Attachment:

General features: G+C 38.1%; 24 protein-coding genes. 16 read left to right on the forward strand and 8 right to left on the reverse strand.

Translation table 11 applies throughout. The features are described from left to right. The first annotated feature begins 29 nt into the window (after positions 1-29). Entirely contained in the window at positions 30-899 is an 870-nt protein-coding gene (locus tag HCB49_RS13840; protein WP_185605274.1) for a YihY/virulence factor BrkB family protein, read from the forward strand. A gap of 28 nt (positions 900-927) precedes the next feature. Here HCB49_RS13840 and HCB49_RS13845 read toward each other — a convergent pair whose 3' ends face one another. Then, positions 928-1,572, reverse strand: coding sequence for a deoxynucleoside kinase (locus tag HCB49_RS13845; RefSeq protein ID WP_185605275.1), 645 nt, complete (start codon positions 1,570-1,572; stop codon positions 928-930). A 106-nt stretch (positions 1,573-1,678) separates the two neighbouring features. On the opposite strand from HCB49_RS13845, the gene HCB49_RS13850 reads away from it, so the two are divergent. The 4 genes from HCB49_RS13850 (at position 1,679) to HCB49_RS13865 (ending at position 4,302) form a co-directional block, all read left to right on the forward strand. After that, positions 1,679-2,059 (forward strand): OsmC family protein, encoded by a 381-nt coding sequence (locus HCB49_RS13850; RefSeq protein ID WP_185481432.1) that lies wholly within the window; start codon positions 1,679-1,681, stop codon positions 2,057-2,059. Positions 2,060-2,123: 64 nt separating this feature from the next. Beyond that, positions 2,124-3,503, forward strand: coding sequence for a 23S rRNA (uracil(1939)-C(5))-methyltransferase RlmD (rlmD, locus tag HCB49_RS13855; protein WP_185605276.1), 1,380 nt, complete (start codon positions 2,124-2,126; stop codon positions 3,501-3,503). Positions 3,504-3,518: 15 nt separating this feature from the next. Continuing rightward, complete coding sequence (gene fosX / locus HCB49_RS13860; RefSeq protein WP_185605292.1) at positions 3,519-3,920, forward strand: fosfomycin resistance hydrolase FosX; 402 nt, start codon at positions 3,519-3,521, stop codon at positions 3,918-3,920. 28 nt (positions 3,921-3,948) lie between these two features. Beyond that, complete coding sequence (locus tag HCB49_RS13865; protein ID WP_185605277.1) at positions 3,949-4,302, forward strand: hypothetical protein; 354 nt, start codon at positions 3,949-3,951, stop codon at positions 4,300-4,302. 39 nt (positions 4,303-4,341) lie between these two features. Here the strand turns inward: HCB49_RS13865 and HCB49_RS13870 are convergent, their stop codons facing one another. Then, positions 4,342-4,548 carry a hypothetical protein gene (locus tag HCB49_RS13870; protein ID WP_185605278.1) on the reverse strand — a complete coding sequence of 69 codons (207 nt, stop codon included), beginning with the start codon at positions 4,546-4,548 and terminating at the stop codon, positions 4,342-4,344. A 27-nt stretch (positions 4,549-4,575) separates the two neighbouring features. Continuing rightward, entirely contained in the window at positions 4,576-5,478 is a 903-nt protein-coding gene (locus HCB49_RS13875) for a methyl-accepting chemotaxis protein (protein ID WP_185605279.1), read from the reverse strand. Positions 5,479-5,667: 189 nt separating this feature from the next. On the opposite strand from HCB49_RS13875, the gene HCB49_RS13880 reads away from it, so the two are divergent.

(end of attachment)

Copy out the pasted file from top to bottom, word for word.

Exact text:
General features: G+C 38.1%; 24 protein-coding genes. 16 read left to right on the forward strand and 8 right to left on the reverse strand.

Translation table 11 applies throughout. The features are described from left to right. The first annotated feature begins 29 nt into the window (after positions 1-29). Entirely contained in the window at positions 30-899 is an 870-nt protein-coding gene (locus tag HCB49_RS13840; protein WP_185605274.1) for a YihY/virulence factor BrkB family protein, read from the forward strand. A gap of 28 nt (positions 900-927) precedes the next feature. Here HCB49_RS13840 and HCB49_RS13845 read toward each other — a convergent pair whose 3' ends face one another. Then, positions 928-1,572, reverse strand: coding sequence for a deoxynucleoside kinase (locus tag HCB49_RS13845; RefSeq protein ID WP_185605275.1), 645 nt, complete (start codon positions 1,570-1,572; stop codon positions 928-930). A 106-nt stretch (positions 1,573-1,678) separates the two neighbouring features. On the opposite strand from HCB49_RS13845, the gene HCB49_RS13850 reads away from it, so the two are divergent. The 4 genes from HCB49_RS13850 (at position 1,679) to HCB49_RS13865 (ending at position 4,302) form a co-directional block, all read left to right on the forward strand. After that, positions 1,679-2,059 (forward strand): OsmC family protein, encoded by a 381-nt coding sequence (locus HCB49_RS13850; RefSeq protein ID WP_185481432.1) that lies wholly within the window; start codon positions 1,679-1,681, stop codon positions 2,057-2,059. Positions 2,060-2,123: 64 nt separating this feature from the next. Beyond that, positions 2,124-3,503, forward strand: coding sequence for a 23S rRNA (uracil(1939)-C(5))-methyltransferase RlmD (rlmD, locus tag HCB49_RS13855; protein WP_185605276.1), 1,380 nt, complete (start codon positions 2,124-2,126; stop codon positions 3,501-3,503). Positions 3,504-3,518: 15 nt separating this feature from the next. Continuing rightward, complete coding sequence (gene fosX / locus HCB49_RS13860; RefSeq protein WP_185605292.1) at positions 3,519-3,920, forward strand: fosfomycin resistance hydrolase FosX; 402 nt, start codon at positions 3,519-3,521, stop codon at positions 3,918-3,920. 28 nt (positions 3,921-3,948) lie between these two features. Beyond that, complete coding sequence (locus tag HCB49_RS13865; protein ID WP_185605277.1) at positions 3,949-4,302, forward strand: hypothetical protein; 354 nt, start codon at positions 3,949-3,951, stop codon at positions 4,300-4,302. 39 nt (positions 4,303-4,341) lie between these two features. Here the strand turns inward: HCB49_RS13865 and HCB49_RS13870 are convergent, their stop codons facing one another. Then, positions 4,342-4,548 carry a hypothetical protein gene (locus tag HCB49_RS13870; protein ID WP_185605278.1) on the reverse strand — a complete coding sequence of 69 codons (207 nt, stop codon included), beginning with the start codon at positions 4,546-4,548 and terminating at the stop codon, positions 4,342-4,344. A 27-nt stretch (positions 4,549-4,575) separates the two neighbouring features. Continuing rightward, entirely contained in the window at positions 4,576-5,478 is a 903-nt protein-coding gene (locus HCB49_RS13875) for a methyl-accepting chemotaxis protein (protein ID WP_185605279.1), read from the reverse strand. Positions 5,479-5,667: 189 nt separating this feature from the next. On the opposite strand from HCB49_RS13875, the gene HCB49_RS13880 reads away from it, so the two are divergent.